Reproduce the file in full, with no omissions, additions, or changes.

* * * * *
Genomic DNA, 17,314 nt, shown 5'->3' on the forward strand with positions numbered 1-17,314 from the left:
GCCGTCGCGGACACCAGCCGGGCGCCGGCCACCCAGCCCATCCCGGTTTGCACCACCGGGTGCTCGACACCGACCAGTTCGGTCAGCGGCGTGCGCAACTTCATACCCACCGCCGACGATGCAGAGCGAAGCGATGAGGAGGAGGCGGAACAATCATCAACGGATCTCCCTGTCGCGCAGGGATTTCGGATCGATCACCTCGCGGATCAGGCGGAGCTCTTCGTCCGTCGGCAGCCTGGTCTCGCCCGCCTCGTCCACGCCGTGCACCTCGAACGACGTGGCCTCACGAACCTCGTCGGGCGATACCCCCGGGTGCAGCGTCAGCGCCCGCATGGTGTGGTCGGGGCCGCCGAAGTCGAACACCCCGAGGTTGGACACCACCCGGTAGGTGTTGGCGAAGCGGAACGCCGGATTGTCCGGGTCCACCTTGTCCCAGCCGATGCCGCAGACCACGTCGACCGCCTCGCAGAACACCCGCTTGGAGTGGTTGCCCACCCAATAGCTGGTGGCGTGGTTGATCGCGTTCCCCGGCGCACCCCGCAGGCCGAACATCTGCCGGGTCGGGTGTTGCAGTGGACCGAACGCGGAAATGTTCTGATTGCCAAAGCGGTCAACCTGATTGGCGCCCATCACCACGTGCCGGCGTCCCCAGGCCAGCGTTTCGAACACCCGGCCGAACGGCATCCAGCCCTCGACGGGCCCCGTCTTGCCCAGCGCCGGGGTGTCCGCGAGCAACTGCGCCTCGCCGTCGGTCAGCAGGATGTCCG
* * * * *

Genomic DNA, 17,314 nt, shown 5'->3' on the forward strand with positions numbered 1-17,314 from the left:
GCCGTCGCGGACACCAGCCGGGCGCCGGCCACCCAGCCCATCCCGGTTTGCACCACCGGGTGCTCGACACCGACCAGTTCGGTCAGCGGCGTGCGCAACTTCATACCCACCGCCGACGATGCAGAGCGAAGCGATGAGGAGGAGGCGGAACAATCATCAACGGATCTCCCTGTCGCGCAGGGATTTCGGATCGATCACCTCGCGGATCAGGCGGAGCTCTTCGTCCGTCGGCAGCCTGGTCTCGCCCGCCTCGTCCACGCCGTGCACCTCGAACGACGTGGCCTCACGAACCTCGTCGGGCGATACCCCCGGGTGCAGCGTCAGCGCCCGCATGGTGTGGTCGGGGCCGCCGAAGTCGAACACCCCGAGGTTGGACACCACCCGGTAGGTGTTGGCGAAGCGGAACGCCGGATTGTCCGGGTCCACCTTGTCCCAGCCGATGCCGCAGACCACGTCGACCGCCTCGCAGAACACCCGCTTGGAGTGGTTGCCCACCCAATAGCTGGTGGCGTGGTTGATCGCGTTCCCCGGCGCACCCCGCAGGCCGAACATCTGCCGGGTCGGGTGTTGCAGTGGACCGAACGCGGAAATGTTCTGATTGCCAAAGCGGTCAACCTGATTGGCGCCCATCACCACGTGCCGGCGTCCCCAGGCCAGCGTTTCGAACACCCGGCCGAACGGCATCCAGCCCTCGACGGGCCCCGTCTTGCCCAGCGCCGGGGTGTCCGCGAGCAACTGCGCCTCGCCGTCGGTCAGCAGGATGTCCG